> See one of these flying jewels on trail.



Delicate damselflies are similar to, but not the same as dragonflies. Can you spot the differences? Photo by Judy Gallagher. 

Damselflies are often confused for their larger cousins, the dragonflies. Unlike dragonflies, damselflies have thinner, more delicate abdomens, and hold their wings close to the body while at rest. Damselflies can be found on every continent, except for Antarctica!

> Dance with a damselfly at one of these locations.


Water Strider

Water skimmers hop and skip across calm water, making a mesmerizing show at a lunch break. Photo by Katja Schulz. 

These odd-looking insects can be found skimming over ponds, creeks, lakes, even puddles! Water Striders are able to float and skim over the surface of water without sinking.

Their legs are covered in tiny hairs, which trap air, keeping the insects afloat. Many species of water striders also have functional wings, which they use to fly to new habitats.

> Watch these little guys at a quiet lake or peaceful pond.



Is it a bee or a fly? Hoverflies sit quietly in mid-air, rather than buzz around. Photo by Mick Talbot

This may look like a wasp or a yellowjacket, but it actually just a well-disguised fly. By looking like a wasp or bee, hoverflies can fool predators (and people!) into leaving them alone. This is called “mimicry”!

To tell the difference between a hoverfly and a wasp, look at the antennae, abdomen, and wings. Hoverflies have much shorter antennae, rounder abdomens, and only two wings instead of four.

Another great clue is in the name, “Hover”-fly.  Unlike bees and wasps, hoverflies spend much of their time hovering in midair.

> Have lunch with the hoverflies at one of these locations.



These unusual little critters look a lot more dangerous than they are. Photo courtesy of Marissa Wyll/Pacific Science Center. 

Snakeflies are named for their long, snake-like, neck. Females have a long, skinny, ovipositor on the end of their abdomen. This is often mistaken for a stinger, but it is only used this for laying eggs. In fact, snakeflies are completely harmless. Snakeflies have the unusual ability to run forwards and backwards!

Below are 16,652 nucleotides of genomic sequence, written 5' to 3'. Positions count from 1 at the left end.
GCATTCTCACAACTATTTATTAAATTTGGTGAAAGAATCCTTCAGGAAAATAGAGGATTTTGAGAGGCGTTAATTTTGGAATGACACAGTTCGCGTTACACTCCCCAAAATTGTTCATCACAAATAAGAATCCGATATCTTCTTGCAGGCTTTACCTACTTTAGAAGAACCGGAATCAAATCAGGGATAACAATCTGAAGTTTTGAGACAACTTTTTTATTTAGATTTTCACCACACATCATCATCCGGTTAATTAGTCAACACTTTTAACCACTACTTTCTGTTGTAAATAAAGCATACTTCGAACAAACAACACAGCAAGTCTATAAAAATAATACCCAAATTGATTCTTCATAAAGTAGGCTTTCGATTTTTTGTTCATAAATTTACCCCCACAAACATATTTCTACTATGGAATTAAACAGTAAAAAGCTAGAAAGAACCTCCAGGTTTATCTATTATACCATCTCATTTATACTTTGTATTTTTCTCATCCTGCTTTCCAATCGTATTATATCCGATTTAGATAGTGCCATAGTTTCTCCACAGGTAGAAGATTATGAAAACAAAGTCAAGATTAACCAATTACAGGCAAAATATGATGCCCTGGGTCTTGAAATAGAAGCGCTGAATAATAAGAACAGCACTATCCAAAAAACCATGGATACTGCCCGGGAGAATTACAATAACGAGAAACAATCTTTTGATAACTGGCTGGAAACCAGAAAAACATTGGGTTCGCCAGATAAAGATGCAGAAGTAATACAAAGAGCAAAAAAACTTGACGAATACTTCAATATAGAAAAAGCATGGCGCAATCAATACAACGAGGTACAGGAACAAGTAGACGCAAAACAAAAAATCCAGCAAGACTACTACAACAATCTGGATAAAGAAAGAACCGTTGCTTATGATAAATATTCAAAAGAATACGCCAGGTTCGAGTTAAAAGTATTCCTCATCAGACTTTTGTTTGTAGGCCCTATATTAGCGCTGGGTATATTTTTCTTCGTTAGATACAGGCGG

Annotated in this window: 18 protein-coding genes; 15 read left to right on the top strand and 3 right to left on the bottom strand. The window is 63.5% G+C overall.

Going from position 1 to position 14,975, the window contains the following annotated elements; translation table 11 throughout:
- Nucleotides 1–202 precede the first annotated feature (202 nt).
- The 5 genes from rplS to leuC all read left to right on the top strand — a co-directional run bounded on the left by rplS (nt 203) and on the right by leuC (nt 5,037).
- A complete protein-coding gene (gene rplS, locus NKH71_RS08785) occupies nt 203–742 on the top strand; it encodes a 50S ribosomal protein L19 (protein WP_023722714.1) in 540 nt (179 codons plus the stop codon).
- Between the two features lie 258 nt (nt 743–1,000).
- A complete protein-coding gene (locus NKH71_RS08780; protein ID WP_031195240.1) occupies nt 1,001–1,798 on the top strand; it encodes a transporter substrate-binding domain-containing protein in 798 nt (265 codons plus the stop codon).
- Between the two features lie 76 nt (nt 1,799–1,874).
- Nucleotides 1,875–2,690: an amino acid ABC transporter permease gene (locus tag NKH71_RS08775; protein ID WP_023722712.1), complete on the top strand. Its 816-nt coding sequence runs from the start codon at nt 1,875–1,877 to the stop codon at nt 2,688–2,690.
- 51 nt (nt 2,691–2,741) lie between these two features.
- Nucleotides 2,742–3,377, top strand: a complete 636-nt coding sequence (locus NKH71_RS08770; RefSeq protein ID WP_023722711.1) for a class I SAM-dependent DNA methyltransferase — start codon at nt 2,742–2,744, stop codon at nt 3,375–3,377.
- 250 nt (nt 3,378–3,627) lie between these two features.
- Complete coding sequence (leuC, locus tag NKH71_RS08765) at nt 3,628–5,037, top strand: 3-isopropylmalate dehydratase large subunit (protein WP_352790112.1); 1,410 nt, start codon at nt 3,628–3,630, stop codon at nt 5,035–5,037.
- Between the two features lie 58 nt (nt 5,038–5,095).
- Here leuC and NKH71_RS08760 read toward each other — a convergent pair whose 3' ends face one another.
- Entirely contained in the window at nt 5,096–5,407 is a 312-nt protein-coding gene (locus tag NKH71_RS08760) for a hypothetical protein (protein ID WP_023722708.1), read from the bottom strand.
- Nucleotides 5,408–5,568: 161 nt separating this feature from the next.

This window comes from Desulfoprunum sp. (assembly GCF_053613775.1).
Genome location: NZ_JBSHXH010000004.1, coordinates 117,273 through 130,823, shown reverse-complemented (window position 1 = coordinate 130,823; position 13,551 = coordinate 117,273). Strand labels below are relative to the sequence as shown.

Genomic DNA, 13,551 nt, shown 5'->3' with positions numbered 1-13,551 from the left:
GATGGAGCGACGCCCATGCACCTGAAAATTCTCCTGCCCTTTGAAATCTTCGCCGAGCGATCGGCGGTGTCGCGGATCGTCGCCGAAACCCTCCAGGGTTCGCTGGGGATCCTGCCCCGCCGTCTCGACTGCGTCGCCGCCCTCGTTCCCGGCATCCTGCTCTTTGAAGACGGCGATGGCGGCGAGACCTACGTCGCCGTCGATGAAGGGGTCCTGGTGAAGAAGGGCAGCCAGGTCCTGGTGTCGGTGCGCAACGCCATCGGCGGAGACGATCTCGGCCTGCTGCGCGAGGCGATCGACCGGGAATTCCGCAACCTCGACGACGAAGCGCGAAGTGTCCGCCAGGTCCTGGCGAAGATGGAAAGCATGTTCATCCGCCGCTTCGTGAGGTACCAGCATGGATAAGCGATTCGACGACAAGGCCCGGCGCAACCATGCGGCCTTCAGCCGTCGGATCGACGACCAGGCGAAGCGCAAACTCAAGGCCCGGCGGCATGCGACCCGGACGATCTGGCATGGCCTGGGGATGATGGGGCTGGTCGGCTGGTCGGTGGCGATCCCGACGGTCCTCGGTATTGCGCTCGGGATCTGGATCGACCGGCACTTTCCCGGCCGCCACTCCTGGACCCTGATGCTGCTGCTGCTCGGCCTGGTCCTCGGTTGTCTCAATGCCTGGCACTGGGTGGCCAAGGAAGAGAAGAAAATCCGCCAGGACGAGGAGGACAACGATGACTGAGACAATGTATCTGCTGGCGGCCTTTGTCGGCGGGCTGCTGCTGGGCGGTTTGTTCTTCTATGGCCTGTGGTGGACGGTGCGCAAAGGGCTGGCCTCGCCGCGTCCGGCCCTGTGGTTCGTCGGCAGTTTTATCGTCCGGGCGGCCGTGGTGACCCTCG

> Look for a snakefly skittering around at a location near you.


Stump Stabber Wasp

Stump Stabber Wasp.jpg
The stump-stabber wasp is well-camouflaged to blend into a woody area. Photo by Bruce Marlin.

This wasp gets its name from the long ovipositor found on the females. They use this appendage to “stab” into stumps and lay eggs upon insect larvae within the wood. These larvae make a tasty first meal for the baby wasps!

Despite their scary looks, stump stabber wasps are harmless to humans.

> Find the wasp in a recently logged or second-growth area.


Diurnal Firefly

Western Firefly.jpg
This shy little guy likes to hang out on foliage -- if you see one, look but don't touch! Photo by Katja Schulz. 

Despite their name, fireflies aren’t flies at all! They are actually flying beetles. “Diurnal” means “active during the day”.

Unlike their more famous cousins, these fireflies don’t light up. These beetles are easy to spot! Look for the black body and red markings on the thorax.

> Find this false firefly somewhere nearby.